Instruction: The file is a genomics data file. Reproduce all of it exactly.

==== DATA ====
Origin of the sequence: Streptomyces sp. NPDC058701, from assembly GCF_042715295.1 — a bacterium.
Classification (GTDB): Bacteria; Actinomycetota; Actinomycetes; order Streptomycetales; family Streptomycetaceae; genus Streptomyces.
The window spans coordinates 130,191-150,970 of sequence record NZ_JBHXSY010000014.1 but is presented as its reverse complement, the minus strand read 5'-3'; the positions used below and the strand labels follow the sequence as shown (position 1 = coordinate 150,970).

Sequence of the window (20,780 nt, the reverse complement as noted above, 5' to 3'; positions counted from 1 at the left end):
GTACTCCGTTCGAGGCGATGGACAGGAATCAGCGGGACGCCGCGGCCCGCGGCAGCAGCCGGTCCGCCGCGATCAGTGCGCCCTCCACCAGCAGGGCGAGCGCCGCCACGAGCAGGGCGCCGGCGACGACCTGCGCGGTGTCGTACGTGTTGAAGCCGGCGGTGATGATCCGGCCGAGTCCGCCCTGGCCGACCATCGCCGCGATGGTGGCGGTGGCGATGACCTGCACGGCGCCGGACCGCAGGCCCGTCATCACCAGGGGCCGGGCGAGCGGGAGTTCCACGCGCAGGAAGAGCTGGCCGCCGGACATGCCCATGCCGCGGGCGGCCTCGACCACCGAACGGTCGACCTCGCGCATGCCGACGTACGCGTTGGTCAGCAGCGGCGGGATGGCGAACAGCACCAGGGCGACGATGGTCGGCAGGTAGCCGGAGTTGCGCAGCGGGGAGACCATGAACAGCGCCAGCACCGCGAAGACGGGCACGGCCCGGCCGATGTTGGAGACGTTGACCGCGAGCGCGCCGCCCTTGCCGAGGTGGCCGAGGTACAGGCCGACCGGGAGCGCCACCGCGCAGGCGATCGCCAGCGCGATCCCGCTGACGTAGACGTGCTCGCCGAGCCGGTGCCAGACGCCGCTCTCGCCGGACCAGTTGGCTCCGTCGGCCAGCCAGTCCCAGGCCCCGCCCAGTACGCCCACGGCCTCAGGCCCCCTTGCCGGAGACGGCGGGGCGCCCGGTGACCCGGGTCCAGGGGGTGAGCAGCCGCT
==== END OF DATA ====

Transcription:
Origin of the sequence: Streptomyces sp. NPDC058701, from assembly GCF_042715295.1 — a bacterium.
Classification (GTDB): Bacteria; Actinomycetota; Actinomycetes; order Streptomycetales; family Streptomycetaceae; genus Streptomyces.
The window spans coordinates 130,191-150,970 of sequence record NZ_JBHXSY010000014.1 but is presented as its reverse complement, the minus strand read 5'-3'; the positions used below and the strand labels follow the sequence as shown (position 1 = coordinate 150,970).

Sequence of the window (20,780 nt, the reverse complement as noted above, 5' to 3'; positions counted from 1 at the left end):
GTACTCCGTTCGAGGCGATGGACAGGAATCAGCGGGACGCCGCGGCCCGCGGCAGCAGCCGGTCCGCCGCGATCAGTGCGCCCTCCACCAGCAGGGCGAGCGCCGCCACGAGCAGGGCGCCGGCGACGACCTGCGCGGTGTCGTACGTGTTGAAGCCGGCGGTGATGATCCGGCCGAGTCCGCCCTGGCCGACCATCGCCGCGATGGTGGCGGTGGCGATGACCTGCACGGCGCCGGACCGCAGGCCCGTCATCACCAGGGGCCGGGCGAGCGGGAGTTCCACGCGCAGGAAGAGCTGGCCGCCGGACATGCCCATGCCGCGGGCGGCCTCGACCACCGAACGGTCGACCTCGCGCATGCCGACGTACGCGTTGGTCAGCAGCGGCGGGATGGCGAACAGCACCAGGGCGACGATGGTCGGCAGGTAGCCGGAGTTGCGCAGCGGGGAGACCATGAACAGCGCCAGCACCGCGAAGACGGGCACGGCCCGGCCGATGTTGGAGACGTTGACCGCGAGCGCGCCGCCCTTGCCGAGGTGGCCGAGGTACAGGCCGACCGGGAGCGCCACCGCGCAGGCGATCGCCAGCGCGATCCCGCTGACGTAGACGTGCTCGCCGAGCCGGTGCCAGACGCCGCTCTCGCCGGACCAGTTGGCTCCGTCGGCCAGCCAGTCCCAGGCCCCGCCCAGTACGCCCACGGCCTCAGGCCCCCTTGCCGGAGACGGCGGGGCGCCCGGTGACCCGGGTCCAGGGGGTGAGCAGCCGCT